Rice Krispies treats are a funny business. They seem totally foolproof to make–what could be so hard about mixing Rice Krispies with melted marshmallows and butter, and then pressing them into a pan?–but I am not embarrassed (okay, a little embarrassed) to admit that it took me several tries to figure out some better techniques. This recipe yields a soft, chewy Rice Krispies treat…and instead of the usual bland bar, my version has undertones of browned butter, a deep brown sugar-caramel flavor, and a savory zing from sea salt flakes. If you don’t tell anyone that you made these changes, all they’ll probably notice is the addition of the salt. But the other additional elements create a subtle, mellow, deliciously compelling backdrop. These are definitely Rice Krispies treats for adults.
I was first introduced to Salted Caramel Rice Krispies Treats by my friend Eunice. Eunice is an amazing home cook. She can whip up a six-course meal for six guests at the drop of a hat (not just easy stuff: complicated dishes like paella, Korean beef short rib stew, double-fried wings, multi-layered dessert fantasies). With her talent, efficiency, and intuition for what tastes good, she would probably not feel out of place in a busy restaurant kitchen. True to form, Eunice supplied an entire dessert table at our friend Jenn’s recent baby shower, baking everything only the night before. There were chewy blondies packed full of chocolate chips and nuts, classic chocolate chip cookies, cocoa brownies, gooey espresso-iced brownies, and cinnamon-dusted snickerdoodles. Everything was executed perfectly, as usual. Yet the one thing that disappeared the fastest was likely also the easiest to make: Salted Caramel Rice Krispies Treats.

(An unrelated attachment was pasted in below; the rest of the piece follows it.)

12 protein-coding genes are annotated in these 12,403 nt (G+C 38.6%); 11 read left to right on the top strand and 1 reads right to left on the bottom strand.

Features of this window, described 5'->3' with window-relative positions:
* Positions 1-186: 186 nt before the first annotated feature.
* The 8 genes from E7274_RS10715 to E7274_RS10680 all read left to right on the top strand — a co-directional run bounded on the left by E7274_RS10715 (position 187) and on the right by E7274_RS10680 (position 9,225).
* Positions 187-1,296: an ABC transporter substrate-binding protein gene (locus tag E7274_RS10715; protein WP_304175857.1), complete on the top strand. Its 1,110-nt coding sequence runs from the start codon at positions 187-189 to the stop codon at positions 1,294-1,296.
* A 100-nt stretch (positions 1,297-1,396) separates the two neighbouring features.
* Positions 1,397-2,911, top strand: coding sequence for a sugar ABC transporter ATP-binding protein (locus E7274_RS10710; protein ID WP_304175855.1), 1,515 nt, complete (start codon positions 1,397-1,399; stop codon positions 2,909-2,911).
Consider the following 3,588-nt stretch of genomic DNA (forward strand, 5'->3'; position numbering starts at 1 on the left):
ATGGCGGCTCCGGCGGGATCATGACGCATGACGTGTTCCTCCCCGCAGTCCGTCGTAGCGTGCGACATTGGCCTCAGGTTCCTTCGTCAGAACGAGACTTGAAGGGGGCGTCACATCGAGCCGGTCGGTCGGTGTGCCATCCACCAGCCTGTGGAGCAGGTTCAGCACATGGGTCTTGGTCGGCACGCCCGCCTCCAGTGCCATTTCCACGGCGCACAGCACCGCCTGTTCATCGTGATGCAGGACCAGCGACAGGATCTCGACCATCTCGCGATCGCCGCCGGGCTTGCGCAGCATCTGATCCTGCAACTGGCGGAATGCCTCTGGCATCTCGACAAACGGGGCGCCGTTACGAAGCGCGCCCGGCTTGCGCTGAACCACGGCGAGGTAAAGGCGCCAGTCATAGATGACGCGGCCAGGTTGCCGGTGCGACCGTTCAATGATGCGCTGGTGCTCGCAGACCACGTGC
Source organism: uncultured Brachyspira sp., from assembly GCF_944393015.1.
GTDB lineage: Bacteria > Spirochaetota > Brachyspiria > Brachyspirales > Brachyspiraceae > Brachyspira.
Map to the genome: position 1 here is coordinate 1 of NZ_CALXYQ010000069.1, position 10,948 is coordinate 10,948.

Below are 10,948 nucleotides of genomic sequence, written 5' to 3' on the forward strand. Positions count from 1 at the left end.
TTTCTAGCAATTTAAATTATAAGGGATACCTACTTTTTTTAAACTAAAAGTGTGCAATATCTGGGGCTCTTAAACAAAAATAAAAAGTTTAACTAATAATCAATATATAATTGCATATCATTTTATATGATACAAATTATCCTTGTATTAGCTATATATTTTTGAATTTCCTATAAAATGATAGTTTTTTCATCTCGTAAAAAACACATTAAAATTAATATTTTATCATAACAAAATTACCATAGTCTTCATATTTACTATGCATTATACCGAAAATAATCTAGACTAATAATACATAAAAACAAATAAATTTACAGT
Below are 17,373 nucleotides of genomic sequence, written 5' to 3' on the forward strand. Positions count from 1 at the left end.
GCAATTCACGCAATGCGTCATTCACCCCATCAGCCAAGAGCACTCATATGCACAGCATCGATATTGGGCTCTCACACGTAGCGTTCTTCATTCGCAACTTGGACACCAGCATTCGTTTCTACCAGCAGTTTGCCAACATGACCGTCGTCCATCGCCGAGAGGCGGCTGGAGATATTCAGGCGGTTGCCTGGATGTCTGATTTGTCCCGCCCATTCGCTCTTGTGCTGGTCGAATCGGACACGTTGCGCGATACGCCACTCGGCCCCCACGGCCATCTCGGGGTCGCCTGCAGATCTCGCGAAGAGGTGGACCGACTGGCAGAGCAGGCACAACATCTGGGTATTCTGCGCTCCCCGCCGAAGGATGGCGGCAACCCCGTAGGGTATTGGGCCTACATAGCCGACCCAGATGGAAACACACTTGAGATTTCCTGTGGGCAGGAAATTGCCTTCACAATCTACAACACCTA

First things first. Melt the butter in a wide saucepan. I recommend using a silicone spatula or spoon for all this cooking: melted marshmallow gets real messy, real fast.
Toast the butter. Yes, browned butter smells (and tastes) like heaven.
Add your brown sugar, cream, and corn syrup. Corn syrup (not the same as the much-reviled high-fructose corn syrup) serves a couple of important functions here. It not only helps to prevent the caramel sauce from crystallizing when stirred, it also lowers the caramelization temperature. So don’t forget the corn syrup.
Cook the mixture until it thickens…
…about 4-7 minutes later, you will notice that the syrup has thickened, and you are able to drag a clean line through the syrup with your spoon. Stir in the salt.
Lower the heat to the lowest setting and add the 10-ounce bag of marshmallows. I had only odds and ends of marshmallows–a little bit of the large kind, a little bit of the mini kind–so I weighed out 10 ounces worth of marshmallows and first added the large marshmallows to the mix, knowing that they would take a little more heat and coaxing to melt.
I kept stirring…
Then I added the remainder of my 10 ounces of marshmallows (the minis, this time) and stirred until they melted into a lovely marshmallow goop.